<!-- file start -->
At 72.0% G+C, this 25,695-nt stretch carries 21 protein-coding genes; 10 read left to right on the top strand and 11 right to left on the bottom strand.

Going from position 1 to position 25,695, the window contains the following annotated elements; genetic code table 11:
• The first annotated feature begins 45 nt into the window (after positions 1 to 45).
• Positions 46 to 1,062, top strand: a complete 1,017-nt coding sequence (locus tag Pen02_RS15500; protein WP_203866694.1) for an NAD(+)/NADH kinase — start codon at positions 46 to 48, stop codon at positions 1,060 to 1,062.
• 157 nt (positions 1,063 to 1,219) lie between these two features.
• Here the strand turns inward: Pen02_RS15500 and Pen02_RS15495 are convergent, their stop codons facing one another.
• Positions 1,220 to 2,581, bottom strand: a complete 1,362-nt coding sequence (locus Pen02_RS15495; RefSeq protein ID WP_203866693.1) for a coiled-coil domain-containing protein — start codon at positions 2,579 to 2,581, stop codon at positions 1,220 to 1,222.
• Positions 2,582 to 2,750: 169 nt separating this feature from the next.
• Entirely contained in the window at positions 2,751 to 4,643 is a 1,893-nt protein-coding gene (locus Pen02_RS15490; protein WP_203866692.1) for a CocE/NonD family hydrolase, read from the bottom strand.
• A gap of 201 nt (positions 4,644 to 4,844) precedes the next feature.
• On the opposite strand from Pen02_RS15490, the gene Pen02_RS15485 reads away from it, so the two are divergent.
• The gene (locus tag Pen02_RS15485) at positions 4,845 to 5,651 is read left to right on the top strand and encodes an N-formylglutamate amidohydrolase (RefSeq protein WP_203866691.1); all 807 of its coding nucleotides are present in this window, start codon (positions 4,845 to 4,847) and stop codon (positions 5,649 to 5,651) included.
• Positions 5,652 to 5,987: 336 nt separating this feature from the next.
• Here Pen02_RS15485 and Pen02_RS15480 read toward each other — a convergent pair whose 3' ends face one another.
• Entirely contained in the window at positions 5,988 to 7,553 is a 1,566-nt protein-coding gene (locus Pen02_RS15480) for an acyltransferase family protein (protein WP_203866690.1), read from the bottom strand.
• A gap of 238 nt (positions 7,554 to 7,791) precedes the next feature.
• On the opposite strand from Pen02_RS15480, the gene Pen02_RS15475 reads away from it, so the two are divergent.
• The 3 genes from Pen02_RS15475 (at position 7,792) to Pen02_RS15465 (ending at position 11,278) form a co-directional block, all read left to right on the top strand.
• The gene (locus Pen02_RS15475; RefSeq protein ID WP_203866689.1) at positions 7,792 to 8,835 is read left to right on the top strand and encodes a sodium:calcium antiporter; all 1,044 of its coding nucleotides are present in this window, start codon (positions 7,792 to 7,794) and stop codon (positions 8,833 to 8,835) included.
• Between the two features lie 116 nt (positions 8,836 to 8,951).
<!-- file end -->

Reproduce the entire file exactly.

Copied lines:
At 72.0% G+C, this 25,695-nt stretch carries 21 protein-coding genes; 10 read left to right on the top strand and 11 right to left on the bottom strand.

Going from position 1 to position 25,695, the window contains the following annotated elements; genetic code table 11:
• The first annotated feature begins 45 nt into the window (after positions 1 to 45).
• Positions 46 to 1,062, top strand: a complete 1,017-nt coding sequence (locus tag Pen02_RS15500; protein WP_203866694.1) for an NAD(+)/NADH kinase — start codon at positions 46 to 48, stop codon at positions 1,060 to 1,062.
• 157 nt (positions 1,063 to 1,219) lie between these two features.
• Here the strand turns inward: Pen02_RS15500 and Pen02_RS15495 are convergent, their stop codons facing one another.
• Positions 1,220 to 2,581, bottom strand: a complete 1,362-nt coding sequence (locus Pen02_RS15495; RefSeq protein ID WP_203866693.1) for a coiled-coil domain-containing protein — start codon at positions 2,579 to 2,581, stop codon at positions 1,220 to 1,222.
• Positions 2,582 to 2,750: 169 nt separating this feature from the next.
• Entirely contained in the window at positions 2,751 to 4,643 is a 1,893-nt protein-coding gene (locus Pen02_RS15490; protein WP_203866692.1) for a CocE/NonD family hydrolase, read from the bottom strand.
• A gap of 201 nt (positions 4,644 to 4,844) precedes the next feature.
• On the opposite strand from Pen02_RS15490, the gene Pen02_RS15485 reads away from it, so the two are divergent.
• The gene (locus tag Pen02_RS15485) at positions 4,845 to 5,651 is read left to right on the top strand and encodes an N-formylglutamate amidohydrolase (RefSeq protein WP_203866691.1); all 807 of its coding nucleotides are present in this window, start codon (positions 4,845 to 4,847) and stop codon (positions 5,649 to 5,651) included.
• Positions 5,652 to 5,987: 336 nt separating this feature from the next.
• Here Pen02_RS15485 and Pen02_RS15480 read toward each other — a convergent pair whose 3' ends face one another.
• Entirely contained in the window at positions 5,988 to 7,553 is a 1,566-nt protein-coding gene (locus Pen02_RS15480) for an acyltransferase family protein (protein WP_203866690.1), read from the bottom strand.
• A gap of 238 nt (positions 7,554 to 7,791) precedes the next feature.
• On the opposite strand from Pen02_RS15480, the gene Pen02_RS15475 reads away from it, so the two are divergent.
• The 3 genes from Pen02_RS15475 (at position 7,792) to Pen02_RS15465 (ending at position 11,278) form a co-directional block, all read left to right on the top strand.
• The gene (locus Pen02_RS15475; RefSeq protein ID WP_203866689.1) at positions 7,792 to 8,835 is read left to right on the top strand and encodes a sodium:calcium antiporter; all 1,044 of its coding nucleotides are present in this window, start codon (positions 7,792 to 7,794) and stop codon (positions 8,833 to 8,835) included.
• Between the two features lie 116 nt (positions 8,836 to 8,951).